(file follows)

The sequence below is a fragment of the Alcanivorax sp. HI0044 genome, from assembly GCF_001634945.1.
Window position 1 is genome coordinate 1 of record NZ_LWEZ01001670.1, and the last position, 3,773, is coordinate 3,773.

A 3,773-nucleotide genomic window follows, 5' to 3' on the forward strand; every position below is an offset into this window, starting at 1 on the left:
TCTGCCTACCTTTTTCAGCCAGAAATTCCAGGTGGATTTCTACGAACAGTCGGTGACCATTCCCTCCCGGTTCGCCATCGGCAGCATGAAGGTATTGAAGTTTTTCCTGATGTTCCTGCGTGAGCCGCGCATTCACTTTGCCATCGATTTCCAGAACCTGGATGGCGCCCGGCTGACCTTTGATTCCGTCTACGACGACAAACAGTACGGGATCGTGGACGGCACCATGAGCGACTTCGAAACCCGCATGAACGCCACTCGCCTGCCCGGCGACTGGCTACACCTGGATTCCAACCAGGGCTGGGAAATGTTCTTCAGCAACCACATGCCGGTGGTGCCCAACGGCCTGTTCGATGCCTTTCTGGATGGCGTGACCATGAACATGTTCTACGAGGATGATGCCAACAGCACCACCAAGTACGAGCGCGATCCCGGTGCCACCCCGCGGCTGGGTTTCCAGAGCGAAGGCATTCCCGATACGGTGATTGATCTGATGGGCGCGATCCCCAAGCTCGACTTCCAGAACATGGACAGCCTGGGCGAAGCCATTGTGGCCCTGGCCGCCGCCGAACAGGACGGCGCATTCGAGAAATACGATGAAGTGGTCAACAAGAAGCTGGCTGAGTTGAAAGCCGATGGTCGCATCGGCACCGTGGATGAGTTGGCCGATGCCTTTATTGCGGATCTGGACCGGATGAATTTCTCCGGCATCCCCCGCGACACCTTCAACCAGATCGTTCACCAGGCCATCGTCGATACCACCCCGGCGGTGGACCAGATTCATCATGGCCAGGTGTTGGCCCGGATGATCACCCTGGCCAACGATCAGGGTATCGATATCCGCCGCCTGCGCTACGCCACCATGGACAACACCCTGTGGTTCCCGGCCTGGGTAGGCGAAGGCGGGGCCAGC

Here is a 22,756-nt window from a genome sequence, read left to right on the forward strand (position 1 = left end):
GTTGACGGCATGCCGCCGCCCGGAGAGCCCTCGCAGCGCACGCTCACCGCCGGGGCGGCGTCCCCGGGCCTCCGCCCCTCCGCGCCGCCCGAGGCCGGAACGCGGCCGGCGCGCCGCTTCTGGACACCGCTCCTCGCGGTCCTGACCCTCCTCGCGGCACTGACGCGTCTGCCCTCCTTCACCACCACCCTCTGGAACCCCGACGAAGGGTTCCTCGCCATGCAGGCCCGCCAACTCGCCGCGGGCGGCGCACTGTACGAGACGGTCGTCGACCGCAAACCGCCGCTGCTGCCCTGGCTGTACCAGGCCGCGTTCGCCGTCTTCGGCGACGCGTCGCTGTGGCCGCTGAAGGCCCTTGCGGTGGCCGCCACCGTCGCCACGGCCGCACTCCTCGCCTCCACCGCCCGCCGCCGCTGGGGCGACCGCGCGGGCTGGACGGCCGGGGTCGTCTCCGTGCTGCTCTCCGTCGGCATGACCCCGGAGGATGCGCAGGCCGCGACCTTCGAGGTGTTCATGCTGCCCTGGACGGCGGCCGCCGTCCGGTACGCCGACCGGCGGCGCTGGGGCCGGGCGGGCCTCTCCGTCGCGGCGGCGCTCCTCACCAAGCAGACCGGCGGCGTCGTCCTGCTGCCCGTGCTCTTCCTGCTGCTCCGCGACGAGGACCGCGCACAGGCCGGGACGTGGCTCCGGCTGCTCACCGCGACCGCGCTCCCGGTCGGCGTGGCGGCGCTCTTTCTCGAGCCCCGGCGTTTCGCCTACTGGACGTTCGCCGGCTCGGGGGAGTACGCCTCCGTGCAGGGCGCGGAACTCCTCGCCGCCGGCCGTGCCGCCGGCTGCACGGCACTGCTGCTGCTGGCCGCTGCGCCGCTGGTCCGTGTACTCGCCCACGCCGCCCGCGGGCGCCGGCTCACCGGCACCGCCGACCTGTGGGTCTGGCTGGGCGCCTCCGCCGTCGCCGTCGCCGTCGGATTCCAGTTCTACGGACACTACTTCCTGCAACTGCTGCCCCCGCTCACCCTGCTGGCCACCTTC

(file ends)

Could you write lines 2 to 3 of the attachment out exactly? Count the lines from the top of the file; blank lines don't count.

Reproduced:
Window position 1 is genome coordinate 1 of record NZ_LWEZ01001670.1, and the last position, 3,773, is coordinate 3,773.

A 3,773-nucleotide genomic window follows, 5' to 3' on the forward strand; every position below is an offset into this window, starting at 1 on the left: